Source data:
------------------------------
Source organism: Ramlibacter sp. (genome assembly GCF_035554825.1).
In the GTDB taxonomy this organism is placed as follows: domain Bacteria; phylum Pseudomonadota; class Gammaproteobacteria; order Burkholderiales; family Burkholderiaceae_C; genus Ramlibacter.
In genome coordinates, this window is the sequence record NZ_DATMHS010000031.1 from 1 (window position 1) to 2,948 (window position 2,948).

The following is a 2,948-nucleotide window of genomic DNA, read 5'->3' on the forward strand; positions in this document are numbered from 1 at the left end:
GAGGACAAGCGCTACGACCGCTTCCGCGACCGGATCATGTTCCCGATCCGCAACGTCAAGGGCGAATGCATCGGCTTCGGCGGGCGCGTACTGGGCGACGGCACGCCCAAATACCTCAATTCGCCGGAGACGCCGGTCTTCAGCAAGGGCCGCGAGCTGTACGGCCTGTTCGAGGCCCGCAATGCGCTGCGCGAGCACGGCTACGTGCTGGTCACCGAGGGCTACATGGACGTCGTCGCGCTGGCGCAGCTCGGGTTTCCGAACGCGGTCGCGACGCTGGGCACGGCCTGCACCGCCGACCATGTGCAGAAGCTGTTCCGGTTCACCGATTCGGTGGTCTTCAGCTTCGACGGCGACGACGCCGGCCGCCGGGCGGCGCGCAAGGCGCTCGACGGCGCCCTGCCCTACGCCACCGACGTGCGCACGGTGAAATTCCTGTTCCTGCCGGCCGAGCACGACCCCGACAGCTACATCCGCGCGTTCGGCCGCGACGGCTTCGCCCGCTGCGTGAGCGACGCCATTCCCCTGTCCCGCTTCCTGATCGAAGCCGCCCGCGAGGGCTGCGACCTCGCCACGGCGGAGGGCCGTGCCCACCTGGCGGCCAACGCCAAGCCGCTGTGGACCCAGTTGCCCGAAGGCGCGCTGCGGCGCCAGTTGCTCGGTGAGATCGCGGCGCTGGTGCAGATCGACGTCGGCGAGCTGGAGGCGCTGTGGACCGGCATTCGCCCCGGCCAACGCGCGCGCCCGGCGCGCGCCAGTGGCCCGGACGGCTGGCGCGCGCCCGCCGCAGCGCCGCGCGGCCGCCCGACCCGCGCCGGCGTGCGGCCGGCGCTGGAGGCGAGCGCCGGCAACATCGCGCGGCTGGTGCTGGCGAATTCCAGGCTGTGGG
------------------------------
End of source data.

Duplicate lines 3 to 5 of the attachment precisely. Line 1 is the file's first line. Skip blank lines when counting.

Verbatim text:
In genome coordinates, this window is the sequence record NZ_DATMHS010000031.1 from 1 (window position 1) to 2,948 (window position 2,948).

The following is a 2,948-nucleotide window of genomic DNA, read 5'->3' on the forward strand; positions in this document are numbered from 1 at the left end:
GAGGACAAGCGCTACGACCGCTTCCGCGACCGGATCATGTTCCCGATCCGCAACGTCAAGGGCGAATGCATCGGCTTCGGCGGGCGCGTACTGGGCGACGGCACGCCCAAATACCTCAATTCGCCGGAGACGCCGGTCTTCAGCAAGGGCCGCGAGCTGTACGGCCTGTTCGAGGCCCGCAATGCGCTGCGCGAGCACGGCTACGTGCTGGTCACCGAGGGCTACATGGACGTCGTCGCGCTGGCGCAGCTCGGGTTTCCGAACGCGGTCGCGACGCTGGGCACGGCCTGCACCGCCGACCATGTGCAGAAGCTGTTCCGGTTCACCGATTCGGTGGTCTTCAGCTTCGACGGCGACGACGCCGGCCGCCGGGCGGCGCGCAAGGCGCTCGACGGCGCCCTGCCCTACGCCACCGACGTGCGCACGGTGAAATTCCTGTTCCTGCCGGCCGAGCACGACCCCGACAGCTACATCCGCGCGTTCGGCCGCGACGGCTTCGCCCGCTGCGTGAGCGACGCCATTCCCCTGTCCCGCTTCCTGATCGAAGCCGCCCGCGAGGGCTGCGACCTCGCCACGGCGGAGGGCCGTGCCCACCTGGCGGCCAACGCCAAGCCGCTGTGGACCCAGTTGCCCGAAGGCGCGCTGCGGCGCCAGTTGCTCGGTGAGATCGCGGCGCTGGTGCAGATCGACGTCGGCGAGCTGGAGGCGCTGTGGACCGGCATTCGCCCCGGCCAACGCGCGCGCCCGGCGCGCGCCAGTGGCCCGGACGGCTGGCGCGCGCCCGCCGCAGCGCCGCGCGGCCGCCCGACCCGCGCCGGCGTGCGGCCGGCGCTGGAGGCGAGCGCCGGCAACATCGCGCGGCTGGTGCTGGCGAATTCCAGGCTGTGGG